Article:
Feeds

Free the airwaves, cries Google

FCC to consider petitions, analysis and dancing phones

Internet Security Threat Report 2014

Google has launched another round in the PR battle over American white space, with a new website asking visitors to sign a petition to convince the FCC to allow unlicensed use of the spaces between TV channels.

This isn't the first website Google has set up to fight its corner. The Wireless Innovation Alliance was set up to present evidence that making use of the empty spectrum would not interfere with TV broadcasting, but this one looks much more like a grassroots protest than a slick media machine.

Not only are visitors asked to sign the petition, but in proper Web 2.0 style they're invited to upload YouTube videos of themselves expressing how important the issue is to them.

The problem with using the spaces between TV channels is that the available spectrum varies around the country, so devices have to avoid interfering with broadcasters who paid for exclusive access to the frequencies. Most of the demonstrations in this area are based on Detect and Avoid techniques, but those only work if the signal can be detected*, and repeated technical trails have failed to impress so far.

The alternative is to fit devices with GPS or similar, then include a database of frequencies to avoid by area. That would require devices to pick up a GPS signal before starting operation; difficult indoors, and could also lead to white space devices interfering with each other as they each believe the same spectrum is unused.

The current proposal is to use a combination of these techniques to provide the best avoidance possible, though the National Association of Broadcasters is having none of it - it's wheeled out some comedy animated mobile phones to illustrate the point for the hard of thinking.

The unregulated use of white space is a technical issue - either it will interfere with TV or it won't - but the proponents and their opposition have turned it into a political battle. Petitioning the FCC to allow unlicensed use of white space seems insane when the decision should rest on technical trials, not public opinion, but that's not stopping anyone from soliciting public support.

The FCC will vote on the matter in the next few months, hopefully basing their decision on sound technical analysis rather than populist petitions or dancing telephones. ®

*A transmitter behind a hill might be invisible to a white-space device, which will then broadcast on the same frequency and thus interfere with reception at a TV set that has line-of-sight to both.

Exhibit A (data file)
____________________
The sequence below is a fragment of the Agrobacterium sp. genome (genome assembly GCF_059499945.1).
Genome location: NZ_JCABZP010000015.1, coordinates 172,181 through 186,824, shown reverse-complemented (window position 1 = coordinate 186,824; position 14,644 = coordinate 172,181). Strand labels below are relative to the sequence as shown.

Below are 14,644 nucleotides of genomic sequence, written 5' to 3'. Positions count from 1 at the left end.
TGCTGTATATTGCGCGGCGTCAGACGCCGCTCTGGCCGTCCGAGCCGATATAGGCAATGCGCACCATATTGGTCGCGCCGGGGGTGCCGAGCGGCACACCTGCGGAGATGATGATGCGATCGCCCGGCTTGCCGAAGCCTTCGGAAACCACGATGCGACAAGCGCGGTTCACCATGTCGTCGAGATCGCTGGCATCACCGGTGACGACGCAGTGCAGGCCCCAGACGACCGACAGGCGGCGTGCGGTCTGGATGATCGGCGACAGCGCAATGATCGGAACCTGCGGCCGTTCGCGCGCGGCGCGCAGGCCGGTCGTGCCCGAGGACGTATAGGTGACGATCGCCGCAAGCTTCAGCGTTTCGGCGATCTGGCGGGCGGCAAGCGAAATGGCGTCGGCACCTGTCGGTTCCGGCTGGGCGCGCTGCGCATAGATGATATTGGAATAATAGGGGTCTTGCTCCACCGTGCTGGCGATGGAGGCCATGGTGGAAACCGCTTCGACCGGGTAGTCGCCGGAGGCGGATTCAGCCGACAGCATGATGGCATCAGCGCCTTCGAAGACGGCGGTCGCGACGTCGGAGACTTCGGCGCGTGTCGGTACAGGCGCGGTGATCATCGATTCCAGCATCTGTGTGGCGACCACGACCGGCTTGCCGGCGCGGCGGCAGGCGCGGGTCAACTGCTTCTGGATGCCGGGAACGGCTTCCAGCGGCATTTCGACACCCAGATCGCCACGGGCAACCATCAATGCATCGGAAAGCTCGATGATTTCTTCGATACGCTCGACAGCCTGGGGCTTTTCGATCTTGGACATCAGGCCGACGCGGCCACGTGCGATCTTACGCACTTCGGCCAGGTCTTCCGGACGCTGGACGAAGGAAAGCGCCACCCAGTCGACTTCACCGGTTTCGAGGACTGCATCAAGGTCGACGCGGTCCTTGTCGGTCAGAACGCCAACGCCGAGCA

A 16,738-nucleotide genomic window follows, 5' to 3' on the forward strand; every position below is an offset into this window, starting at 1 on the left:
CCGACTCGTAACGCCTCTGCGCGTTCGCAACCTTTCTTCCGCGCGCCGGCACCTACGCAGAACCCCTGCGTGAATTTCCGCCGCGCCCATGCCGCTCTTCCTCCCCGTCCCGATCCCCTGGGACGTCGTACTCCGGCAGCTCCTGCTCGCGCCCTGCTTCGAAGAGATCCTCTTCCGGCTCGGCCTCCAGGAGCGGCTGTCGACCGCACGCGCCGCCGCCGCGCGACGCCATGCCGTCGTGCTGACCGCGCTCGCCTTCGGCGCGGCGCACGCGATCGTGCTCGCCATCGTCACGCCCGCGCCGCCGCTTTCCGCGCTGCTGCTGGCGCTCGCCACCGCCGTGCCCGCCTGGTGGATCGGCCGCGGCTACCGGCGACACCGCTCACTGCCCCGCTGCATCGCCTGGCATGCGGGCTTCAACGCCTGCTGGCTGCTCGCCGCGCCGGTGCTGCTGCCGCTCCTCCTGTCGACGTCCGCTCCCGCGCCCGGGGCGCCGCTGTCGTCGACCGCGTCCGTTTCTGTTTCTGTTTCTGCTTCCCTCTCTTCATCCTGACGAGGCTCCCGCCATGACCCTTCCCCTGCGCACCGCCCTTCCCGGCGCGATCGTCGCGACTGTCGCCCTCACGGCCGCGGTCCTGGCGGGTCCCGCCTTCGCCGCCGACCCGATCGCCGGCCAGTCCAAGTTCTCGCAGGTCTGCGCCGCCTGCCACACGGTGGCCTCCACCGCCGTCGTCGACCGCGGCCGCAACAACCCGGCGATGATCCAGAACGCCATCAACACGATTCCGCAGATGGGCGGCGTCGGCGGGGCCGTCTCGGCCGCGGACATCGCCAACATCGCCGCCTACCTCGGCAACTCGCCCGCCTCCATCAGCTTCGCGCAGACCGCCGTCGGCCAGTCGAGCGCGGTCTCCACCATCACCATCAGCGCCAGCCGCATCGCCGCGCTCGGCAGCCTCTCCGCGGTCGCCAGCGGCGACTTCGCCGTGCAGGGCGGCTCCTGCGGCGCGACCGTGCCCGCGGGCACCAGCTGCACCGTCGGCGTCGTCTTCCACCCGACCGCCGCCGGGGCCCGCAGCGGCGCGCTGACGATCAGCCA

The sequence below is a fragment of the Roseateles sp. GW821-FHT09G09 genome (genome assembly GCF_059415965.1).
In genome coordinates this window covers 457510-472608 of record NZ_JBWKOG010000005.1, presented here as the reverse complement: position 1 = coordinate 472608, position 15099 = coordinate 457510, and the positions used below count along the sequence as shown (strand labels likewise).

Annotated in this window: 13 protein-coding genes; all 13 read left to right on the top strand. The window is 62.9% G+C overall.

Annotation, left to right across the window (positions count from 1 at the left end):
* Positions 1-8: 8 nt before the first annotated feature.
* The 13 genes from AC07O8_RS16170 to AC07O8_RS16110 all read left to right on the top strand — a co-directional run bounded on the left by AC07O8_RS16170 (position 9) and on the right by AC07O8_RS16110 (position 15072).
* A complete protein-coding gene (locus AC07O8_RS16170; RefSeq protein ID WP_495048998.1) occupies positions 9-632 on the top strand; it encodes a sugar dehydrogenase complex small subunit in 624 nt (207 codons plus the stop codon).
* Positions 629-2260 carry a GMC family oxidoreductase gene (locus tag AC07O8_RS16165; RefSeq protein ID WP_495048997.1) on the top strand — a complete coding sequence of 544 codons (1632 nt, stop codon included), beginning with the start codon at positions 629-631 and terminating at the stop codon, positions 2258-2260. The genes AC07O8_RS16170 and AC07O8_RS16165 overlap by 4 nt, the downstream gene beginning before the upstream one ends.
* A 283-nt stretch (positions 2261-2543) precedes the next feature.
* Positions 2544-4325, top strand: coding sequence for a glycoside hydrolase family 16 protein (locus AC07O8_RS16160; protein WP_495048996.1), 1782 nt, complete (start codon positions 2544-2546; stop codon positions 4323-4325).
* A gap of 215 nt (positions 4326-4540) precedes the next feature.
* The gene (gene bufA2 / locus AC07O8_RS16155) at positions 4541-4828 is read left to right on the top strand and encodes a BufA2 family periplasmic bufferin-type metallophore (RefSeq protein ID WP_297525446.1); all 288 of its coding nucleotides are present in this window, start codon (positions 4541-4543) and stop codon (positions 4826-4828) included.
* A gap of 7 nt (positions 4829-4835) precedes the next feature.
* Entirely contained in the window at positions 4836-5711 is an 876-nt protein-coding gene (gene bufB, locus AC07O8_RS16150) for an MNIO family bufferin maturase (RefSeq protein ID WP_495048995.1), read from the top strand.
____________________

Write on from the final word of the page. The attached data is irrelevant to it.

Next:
Top 5 reasons to deploy VMware with Tegile

More from The Register

next story
Same old iPad? NO. The new 'soft SIMs' are BIG NEWS
AppleSIM 'ware to allow quick switch of carriers
Arab States make play for greater government control of the internet
Nerds told to get lost in last-minute power grab bid at UN meeting
Brits: Google, can you scrape 60k pages from web, pleeease
Hey, c'mon Choc Factory, it's our 'right to be forgotten'
Of COURSE Stephen Elop's to blame for Nokia woes, says author
'Google did have some unique propositions for Nokia'
It's even GRIMMER up North after MEGA SKY BROADBAND OUTAGE
By 'eck! Eccles cake production thrown into jeopardy
Mobile coverage on trains really is pants
You thought it was just *insert your provider here*, but now we have numbers
Don't mess with Texas ('cos it's getting Google Fiber and you're not)
A bit late, but company says 1Gbps Austin network almost ready to compete with AT&T
prev story

Whitepapers

Forging a new future with identity relationship management
Learn about ForgeRock's next generation IRM platform and how it is designed to empower CEOS's and enterprises to engage with consumers.
Why cloud backup?
Combining the latest advancements in disk-based backup with secure, integrated, cloud technologies offer organizations fast and assured recovery of their critical enterprise data.
Win a year’s supply of chocolate
There is no techie angle to this competition so we're not going to pretend there is, but everyone loves chocolate so who cares.
High Performance for All
While HPC is not new, it has traditionally been seen as a specialist area – is it now geared up to meet more mainstream requirements?
Intelligent flash storage arrays
Tegile Intelligent Storage Arrays with IntelliFlash helps IT boost storage utilization and effciency while delivering unmatched storage savings and performance.